Note:  I do not use keyboard shortcuts, however, you will see them as I use the drop-down menus in the event you wish to do so.  Why don't I?  Hmm, I guess I take after my kitties.  I'm a pretty good mouser!  LOL!



Click on File > New


Give your new canvas a name.  Preset = Custom, Width = 2500 pixels, Height = 2500 pixels, Resolution = 300 pixels/inch, Color Mode = RGB Color (8 bit) and Background Contents = White

Note:  When creating brushes, the background must always be white.  This will become transparent when loaded into your brush palette :)

I am inserting an extra step here as we are creating a custom setting for a canvas size of 2500 px X 2500 px so that we will not have to type it in each time we wish to create a new brush.  Now this is my kind of shortcut!

Click on Save Preset


In the New Document Preset window, give your preset a name.  Keep all boxes ticked under Include In Saved Settings.  Click OK.

Note:  The next time you wish to create a new brush, Click on File > New and then click the drop-down arrow next to Preset (Clipboard), find your 2500 px X 2500 px Custom Preset, click on it and then on OK to open your new canvas.


Click Layer > New > Layer

Note:  We are going to create a custom shape from which we will then create our new brush!


Give your new layer a name if you wish to.  Click OK. 


 Find your Custom Shape Tool in your Tools Palette and click on it to open.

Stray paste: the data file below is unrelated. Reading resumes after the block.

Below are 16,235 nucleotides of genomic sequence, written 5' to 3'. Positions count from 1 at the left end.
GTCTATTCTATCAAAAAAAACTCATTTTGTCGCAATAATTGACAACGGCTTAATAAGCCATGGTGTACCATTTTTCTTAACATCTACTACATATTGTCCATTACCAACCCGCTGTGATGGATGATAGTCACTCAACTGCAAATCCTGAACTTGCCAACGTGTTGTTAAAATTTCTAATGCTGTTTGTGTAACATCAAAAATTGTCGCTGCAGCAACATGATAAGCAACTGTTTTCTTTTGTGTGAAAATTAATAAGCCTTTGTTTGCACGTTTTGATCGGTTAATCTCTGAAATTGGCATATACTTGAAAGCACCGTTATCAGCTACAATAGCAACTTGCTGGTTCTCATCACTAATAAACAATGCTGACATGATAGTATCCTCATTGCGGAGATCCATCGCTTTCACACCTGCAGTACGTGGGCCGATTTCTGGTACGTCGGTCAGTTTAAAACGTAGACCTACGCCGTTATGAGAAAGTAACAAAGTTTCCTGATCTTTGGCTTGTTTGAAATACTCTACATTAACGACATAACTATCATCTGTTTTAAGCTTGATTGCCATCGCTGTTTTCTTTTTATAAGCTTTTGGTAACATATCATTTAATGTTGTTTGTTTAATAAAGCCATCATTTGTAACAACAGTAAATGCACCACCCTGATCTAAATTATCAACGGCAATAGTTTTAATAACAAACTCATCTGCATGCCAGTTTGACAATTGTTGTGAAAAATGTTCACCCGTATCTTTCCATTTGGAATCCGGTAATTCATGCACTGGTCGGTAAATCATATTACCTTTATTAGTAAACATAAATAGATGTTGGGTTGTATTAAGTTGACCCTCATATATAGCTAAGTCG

On the Custom Shape Menu, click on the Drop-down Arrow beside Shape and choose a shape you wish to use for your new brush and click on it so that it shows as the image next to Shape.  I have chosen an airplane in hopes that I can fly y'all right on through this tutorial!


Note:  I was unable to capture the cross-hair for this step, so the arrow is taking it's place.

Make sure that your New Custom Shape Layer (mine is Plane-1) is active (mine shows blue) on your Layers Palette.  Set your Foreground color to black or a dark shade of gray.

Place the cross-hair in the upper left-hand corner of your canvas.


While holding down the Shift Key, drag your shape as far down as you are able to without going off the canvas.  Make sure you keep the Shift Key depressed to assure your image is drawn out proportionately.


You may notice that your Custom Shape is a little rough around the edges and this is nothing a little Rasterizing or Simplifying won't take care of!  

Right-click on your Custom Shape Layer (again, mine is Plane-1) in your Layers Palette.  In the Drop-down Menu, click on Rasterize Layer.  (Simplify Layer in PSE)


Ready to start getting your brush on? 

Click on Edit > Define Brush Preset


Give your new brush a name.  This is important for identifying your brushes once loaded into your Brush Palette.